Royal officials have confirmed that Kate, the Duchess of Cambridge, has safely given birth to a healthy baby boy who is now third in line for the throne of the British monarchy. He was delivered at 4.24pm British summer time (8.24am PST) weighing 8 pounds and 6 ounces.
The Queen's gynecologist Marcus Setchell, who led the medical team to deliver the baby at St. Mary's Hospital in London, signed the news bulletin that is now displayed on an easel at the front of Buckingham Palace, a tradition for royal birth news.
The world's media has been camped outside St. Mary's Hospital since Kate arrived by car for labor at around 6am BST with her husband Will, the Duke of Cambridge, who was still at her side during the birth. A Kensington Palace statement on behalf of Will said: "We could not be happier."
How the news appeared on Twitter
Around 13.30pm PST: "The Queen and Prince Philip are delighted at the news of the birth of The Duke and Duchess of Cambridge's baby."
Around 12.55pm PST: "William and Kate have had a baby boy. 8lb 60z. Born at 4.24pm. William was present. #RoyalBaby"
Around 01.15am PST: "According to Kate's spokesman, 'things are progressing as normal'. #RoyalBaby"
Is "one week late" normal?
The royal family itself gave no official confirmation of Kate's due date, but media speculation is that today's birth was one week overdue. Doctors do not, however, consider one week past a due date to be a problem in healthy pregnant women.
The normal length of a pregnancy (or gestation - calculated from the last menstrual period to birth) is between 38 and 42 weeks, a four-week window in which the timing of a birth could be healthy.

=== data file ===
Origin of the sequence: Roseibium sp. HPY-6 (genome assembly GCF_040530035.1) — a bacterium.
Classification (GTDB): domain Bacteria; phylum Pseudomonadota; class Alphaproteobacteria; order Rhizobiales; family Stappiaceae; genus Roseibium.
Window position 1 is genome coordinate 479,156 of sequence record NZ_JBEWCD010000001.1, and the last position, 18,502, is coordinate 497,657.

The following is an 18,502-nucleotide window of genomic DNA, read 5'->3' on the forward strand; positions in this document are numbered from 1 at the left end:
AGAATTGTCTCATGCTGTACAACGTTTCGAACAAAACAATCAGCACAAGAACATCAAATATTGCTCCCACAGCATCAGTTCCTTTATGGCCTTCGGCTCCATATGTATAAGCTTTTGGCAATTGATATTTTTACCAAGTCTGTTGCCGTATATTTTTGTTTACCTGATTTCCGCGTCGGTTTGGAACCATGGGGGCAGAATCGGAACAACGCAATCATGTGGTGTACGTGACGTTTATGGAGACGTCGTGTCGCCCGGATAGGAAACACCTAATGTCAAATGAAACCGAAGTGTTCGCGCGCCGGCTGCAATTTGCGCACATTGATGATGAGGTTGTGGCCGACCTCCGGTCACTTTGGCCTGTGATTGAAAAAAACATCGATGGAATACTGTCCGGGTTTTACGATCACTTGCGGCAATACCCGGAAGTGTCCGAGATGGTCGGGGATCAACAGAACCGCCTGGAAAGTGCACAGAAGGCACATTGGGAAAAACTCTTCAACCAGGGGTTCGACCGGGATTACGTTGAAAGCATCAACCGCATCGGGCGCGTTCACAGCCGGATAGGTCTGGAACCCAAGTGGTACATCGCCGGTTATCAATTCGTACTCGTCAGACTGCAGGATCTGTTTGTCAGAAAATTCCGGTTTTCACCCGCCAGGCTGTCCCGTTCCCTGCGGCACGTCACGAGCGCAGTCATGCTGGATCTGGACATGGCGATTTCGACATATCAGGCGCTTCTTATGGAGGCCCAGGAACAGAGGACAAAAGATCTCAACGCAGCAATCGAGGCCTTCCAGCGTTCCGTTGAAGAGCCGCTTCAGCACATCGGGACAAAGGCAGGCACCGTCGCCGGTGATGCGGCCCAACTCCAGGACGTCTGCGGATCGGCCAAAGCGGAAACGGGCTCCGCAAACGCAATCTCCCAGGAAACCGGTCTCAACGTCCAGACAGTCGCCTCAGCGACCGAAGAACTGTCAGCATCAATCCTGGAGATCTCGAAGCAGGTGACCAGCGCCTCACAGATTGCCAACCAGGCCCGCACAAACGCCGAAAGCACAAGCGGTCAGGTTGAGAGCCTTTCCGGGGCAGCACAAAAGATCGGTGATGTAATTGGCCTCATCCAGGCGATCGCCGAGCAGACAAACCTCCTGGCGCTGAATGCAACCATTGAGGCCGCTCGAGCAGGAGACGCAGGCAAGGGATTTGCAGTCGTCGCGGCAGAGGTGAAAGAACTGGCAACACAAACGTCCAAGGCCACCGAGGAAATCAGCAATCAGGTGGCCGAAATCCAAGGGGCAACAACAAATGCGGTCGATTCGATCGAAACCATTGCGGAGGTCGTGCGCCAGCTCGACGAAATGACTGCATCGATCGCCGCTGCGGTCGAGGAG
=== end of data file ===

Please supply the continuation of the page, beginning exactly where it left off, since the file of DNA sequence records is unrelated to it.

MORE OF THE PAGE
Obstetricians describe infants born before 37 weeks as premature, while it is not until after 42 weeks that babies are considered "postmature."
Was Kate's labor induced?
Again, Kensington Palace on the day of the royal birth has so far given no response to widespread media speculation over whether or not Kate's labor was induced.
The American Congress of Obstetricians and Gynecologists (ACOG) says induction of childbirth in the US has more than doubled since 1990. In 2006, more than 1 in 5 of all pregnant women had their labor induced. There are similar concerns in the UK over increasing rates of induction and Cesarian section operations.
Following the rise in US inductions, ACOG recently revised its guidelines for maternity ward doctors on when and how to induce childbirths.
Induction is appropriate in some health conditions in the pregnant woman or the unborn baby, ACOG says, as long as the "gestational age of the fetus" has been "determined to be at least 39 weeks" or "fetal lung maturity" has been established.
ACOG outlines a number of options available to obstetricians when such induction is appropriate:
"Cervical ripening is the first component to labor induction. If the cervix is not sufficiently dilated, then drugs or mechanical cervical dilators should be used to ripen the cervix before labor is induced."
"Once the cervix is dilated, labor can be induced with oxytocin, membrane stripping, rupture of the amniotic membrane, or nipple stimulation."
"Misoprostol is a commonly used off-label drug that both ripens the cervix and induces labor."
"The ACOG guidelines indicate that inducing labor with misoprostol should be avoided in women who have had even one prior Cesarean delivery due to the possibility of uterine rupture (which can be catastrophic)."